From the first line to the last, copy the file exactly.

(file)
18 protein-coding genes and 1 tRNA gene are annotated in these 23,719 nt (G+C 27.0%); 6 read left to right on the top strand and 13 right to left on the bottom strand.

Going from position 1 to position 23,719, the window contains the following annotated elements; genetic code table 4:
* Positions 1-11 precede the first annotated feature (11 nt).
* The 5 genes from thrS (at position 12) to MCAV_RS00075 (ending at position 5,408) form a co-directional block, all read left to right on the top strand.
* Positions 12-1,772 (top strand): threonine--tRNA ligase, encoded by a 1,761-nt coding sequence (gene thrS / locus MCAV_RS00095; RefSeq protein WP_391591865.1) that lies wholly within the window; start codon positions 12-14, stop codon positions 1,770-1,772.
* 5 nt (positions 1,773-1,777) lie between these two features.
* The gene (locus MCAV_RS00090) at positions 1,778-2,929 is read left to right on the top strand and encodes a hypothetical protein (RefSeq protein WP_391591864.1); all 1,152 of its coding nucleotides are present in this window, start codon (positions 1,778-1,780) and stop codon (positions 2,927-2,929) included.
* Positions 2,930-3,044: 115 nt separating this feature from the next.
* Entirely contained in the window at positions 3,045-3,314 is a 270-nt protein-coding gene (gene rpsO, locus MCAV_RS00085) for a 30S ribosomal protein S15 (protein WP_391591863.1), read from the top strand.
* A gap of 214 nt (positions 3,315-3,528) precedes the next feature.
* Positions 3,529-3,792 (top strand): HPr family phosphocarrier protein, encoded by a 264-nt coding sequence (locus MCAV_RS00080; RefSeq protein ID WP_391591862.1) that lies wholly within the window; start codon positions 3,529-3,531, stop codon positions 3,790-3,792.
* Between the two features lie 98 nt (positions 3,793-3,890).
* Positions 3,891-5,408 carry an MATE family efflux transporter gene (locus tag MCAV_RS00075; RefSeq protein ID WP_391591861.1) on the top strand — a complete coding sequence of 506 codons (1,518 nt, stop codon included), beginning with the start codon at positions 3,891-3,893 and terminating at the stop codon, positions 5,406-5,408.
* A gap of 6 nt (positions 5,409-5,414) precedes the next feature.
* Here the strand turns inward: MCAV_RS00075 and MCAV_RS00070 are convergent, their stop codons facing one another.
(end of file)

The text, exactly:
18 protein-coding genes and 1 tRNA gene are annotated in these 23,719 nt (G+C 27.0%); 6 read left to right on the top strand and 13 right to left on the bottom strand.

Going from position 1 to position 23,719, the window contains the following annotated elements; genetic code table 4:
* Positions 1-11 precede the first annotated feature (11 nt).
* The 5 genes from thrS (at position 12) to MCAV_RS00075 (ending at position 5,408) form a co-directional block, all read left to right on the top strand.
* Positions 12-1,772 (top strand): threonine--tRNA ligase, encoded by a 1,761-nt coding sequence (gene thrS / locus MCAV_RS00095; RefSeq protein WP_391591865.1) that lies wholly within the window; start codon positions 12-14, stop codon positions 1,770-1,772.
* 5 nt (positions 1,773-1,777) lie between these two features.
* The gene (locus MCAV_RS00090) at positions 1,778-2,929 is read left to right on the top strand and encodes a hypothetical protein (RefSeq protein WP_391591864.1); all 1,152 of its coding nucleotides are present in this window, start codon (positions 1,778-1,780) and stop codon (positions 2,927-2,929) included.
* Positions 2,930-3,044: 115 nt separating this feature from the next.
* Entirely contained in the window at positions 3,045-3,314 is a 270-nt protein-coding gene (gene rpsO, locus MCAV_RS00085) for a 30S ribosomal protein S15 (protein WP_391591863.1), read from the top strand.
* A gap of 214 nt (positions 3,315-3,528) precedes the next feature.
* Positions 3,529-3,792 (top strand): HPr family phosphocarrier protein, encoded by a 264-nt coding sequence (locus MCAV_RS00080; RefSeq protein ID WP_391591862.1) that lies wholly within the window; start codon positions 3,529-3,531, stop codon positions 3,790-3,792.
* Between the two features lie 98 nt (positions 3,793-3,890).
* Positions 3,891-5,408 carry an MATE family efflux transporter gene (locus tag MCAV_RS00075; RefSeq protein ID WP_391591861.1) on the top strand — a complete coding sequence of 506 codons (1,518 nt, stop codon included), beginning with the start codon at positions 3,891-3,893 and terminating at the stop codon, positions 5,406-5,408.
* A gap of 6 nt (positions 5,409-5,414) precedes the next feature.
* Here the strand turns inward: MCAV_RS00075 and MCAV_RS00070 are convergent, their stop codons facing one another.